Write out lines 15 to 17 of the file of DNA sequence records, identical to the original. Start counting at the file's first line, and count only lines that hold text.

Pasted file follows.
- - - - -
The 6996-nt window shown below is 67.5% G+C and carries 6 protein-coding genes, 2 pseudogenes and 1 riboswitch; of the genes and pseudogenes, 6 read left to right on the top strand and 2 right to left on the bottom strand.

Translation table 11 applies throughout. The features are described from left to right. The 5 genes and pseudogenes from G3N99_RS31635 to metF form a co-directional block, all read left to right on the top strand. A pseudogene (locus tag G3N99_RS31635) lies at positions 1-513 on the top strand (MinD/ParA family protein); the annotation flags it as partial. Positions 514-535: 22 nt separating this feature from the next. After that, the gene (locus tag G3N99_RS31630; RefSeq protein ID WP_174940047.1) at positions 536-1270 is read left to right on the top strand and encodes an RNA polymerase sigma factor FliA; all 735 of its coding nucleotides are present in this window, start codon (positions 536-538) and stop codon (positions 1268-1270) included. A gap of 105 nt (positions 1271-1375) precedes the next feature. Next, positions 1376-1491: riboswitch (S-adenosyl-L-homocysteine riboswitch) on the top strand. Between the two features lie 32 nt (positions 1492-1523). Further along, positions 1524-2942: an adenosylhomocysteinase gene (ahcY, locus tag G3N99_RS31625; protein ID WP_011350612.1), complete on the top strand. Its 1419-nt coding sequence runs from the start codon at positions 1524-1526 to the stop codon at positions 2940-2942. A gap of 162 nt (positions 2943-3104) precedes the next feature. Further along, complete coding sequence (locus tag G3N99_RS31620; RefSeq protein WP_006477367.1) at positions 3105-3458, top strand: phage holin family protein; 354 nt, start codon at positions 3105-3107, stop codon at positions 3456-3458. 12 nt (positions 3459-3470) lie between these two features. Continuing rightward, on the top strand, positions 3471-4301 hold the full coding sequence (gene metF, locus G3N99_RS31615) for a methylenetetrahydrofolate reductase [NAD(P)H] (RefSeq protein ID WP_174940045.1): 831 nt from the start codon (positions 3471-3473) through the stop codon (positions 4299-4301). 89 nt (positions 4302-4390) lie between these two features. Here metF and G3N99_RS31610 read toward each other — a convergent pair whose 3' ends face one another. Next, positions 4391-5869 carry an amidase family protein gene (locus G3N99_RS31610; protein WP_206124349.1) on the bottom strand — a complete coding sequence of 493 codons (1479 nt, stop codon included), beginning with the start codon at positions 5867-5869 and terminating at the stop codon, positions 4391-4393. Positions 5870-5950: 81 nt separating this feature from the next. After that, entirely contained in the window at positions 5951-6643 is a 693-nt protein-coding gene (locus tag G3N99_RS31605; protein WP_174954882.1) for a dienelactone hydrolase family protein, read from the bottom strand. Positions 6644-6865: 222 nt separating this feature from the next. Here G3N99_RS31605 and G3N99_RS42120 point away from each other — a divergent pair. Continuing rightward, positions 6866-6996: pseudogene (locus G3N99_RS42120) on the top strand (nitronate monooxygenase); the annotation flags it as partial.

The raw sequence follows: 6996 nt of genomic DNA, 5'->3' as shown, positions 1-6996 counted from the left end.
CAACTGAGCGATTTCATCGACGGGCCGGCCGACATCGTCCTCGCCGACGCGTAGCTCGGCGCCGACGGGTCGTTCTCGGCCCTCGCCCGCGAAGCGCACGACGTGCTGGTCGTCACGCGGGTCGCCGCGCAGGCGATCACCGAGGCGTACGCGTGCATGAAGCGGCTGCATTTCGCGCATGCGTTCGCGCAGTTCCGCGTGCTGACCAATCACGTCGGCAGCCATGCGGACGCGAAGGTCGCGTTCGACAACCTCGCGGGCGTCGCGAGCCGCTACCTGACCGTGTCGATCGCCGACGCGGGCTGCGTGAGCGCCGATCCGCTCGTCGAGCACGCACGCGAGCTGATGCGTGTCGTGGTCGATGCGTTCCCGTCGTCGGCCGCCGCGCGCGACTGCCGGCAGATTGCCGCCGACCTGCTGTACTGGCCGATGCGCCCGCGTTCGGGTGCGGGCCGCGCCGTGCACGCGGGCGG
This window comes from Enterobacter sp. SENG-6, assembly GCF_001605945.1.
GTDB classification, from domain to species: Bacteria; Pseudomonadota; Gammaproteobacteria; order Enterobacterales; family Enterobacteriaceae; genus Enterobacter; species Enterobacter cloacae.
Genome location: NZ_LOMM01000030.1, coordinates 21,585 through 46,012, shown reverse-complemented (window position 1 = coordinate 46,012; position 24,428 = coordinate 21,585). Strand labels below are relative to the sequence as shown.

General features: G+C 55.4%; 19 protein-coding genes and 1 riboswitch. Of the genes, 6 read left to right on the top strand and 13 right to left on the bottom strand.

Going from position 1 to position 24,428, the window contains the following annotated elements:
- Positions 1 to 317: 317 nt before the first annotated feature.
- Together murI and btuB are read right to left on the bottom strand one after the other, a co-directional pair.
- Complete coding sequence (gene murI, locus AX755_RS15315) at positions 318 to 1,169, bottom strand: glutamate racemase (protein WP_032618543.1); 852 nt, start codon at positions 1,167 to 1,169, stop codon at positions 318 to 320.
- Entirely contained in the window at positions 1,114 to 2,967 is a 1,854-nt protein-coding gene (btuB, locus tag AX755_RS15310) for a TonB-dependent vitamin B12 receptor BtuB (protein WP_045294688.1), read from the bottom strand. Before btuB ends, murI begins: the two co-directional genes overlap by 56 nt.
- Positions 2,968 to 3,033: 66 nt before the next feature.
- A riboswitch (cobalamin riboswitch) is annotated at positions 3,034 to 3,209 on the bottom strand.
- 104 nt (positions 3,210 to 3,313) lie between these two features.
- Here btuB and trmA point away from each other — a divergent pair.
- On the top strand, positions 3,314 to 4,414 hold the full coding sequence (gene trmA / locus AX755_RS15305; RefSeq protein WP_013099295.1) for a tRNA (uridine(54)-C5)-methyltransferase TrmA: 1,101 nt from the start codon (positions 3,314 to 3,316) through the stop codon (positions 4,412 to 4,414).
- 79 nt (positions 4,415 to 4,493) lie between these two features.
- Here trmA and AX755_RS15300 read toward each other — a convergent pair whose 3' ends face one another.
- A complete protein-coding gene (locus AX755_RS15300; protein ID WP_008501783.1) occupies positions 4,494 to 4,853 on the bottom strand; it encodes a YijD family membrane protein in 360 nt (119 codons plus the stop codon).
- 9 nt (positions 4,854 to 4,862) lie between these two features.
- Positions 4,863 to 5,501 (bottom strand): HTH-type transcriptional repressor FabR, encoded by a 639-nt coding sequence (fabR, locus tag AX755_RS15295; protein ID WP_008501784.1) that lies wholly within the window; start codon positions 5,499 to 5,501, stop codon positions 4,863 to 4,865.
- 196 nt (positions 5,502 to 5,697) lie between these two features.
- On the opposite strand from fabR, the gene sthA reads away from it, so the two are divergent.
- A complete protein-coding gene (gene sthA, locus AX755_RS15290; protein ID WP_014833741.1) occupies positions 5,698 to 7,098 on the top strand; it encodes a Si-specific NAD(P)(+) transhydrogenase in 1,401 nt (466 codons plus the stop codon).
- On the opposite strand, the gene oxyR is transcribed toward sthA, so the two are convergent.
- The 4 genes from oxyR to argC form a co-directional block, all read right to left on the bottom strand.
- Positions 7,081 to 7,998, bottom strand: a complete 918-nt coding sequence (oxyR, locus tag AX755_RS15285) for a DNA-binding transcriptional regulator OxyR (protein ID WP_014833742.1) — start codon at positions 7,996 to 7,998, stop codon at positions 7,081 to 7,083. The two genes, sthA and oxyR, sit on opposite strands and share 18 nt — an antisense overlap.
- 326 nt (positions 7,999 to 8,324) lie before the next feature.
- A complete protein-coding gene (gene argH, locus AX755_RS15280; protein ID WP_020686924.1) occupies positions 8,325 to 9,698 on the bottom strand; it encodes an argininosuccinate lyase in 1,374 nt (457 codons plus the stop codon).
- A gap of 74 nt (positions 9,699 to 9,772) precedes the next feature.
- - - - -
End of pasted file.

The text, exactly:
- A riboswitch (cobalamin riboswitch) is annotated at positions 3,034 to 3,209 on the bottom strand.
- 104 nt (positions 3,210 to 3,313) lie between these two features.
- Here btuB and trmA point away from each other — a divergent pair.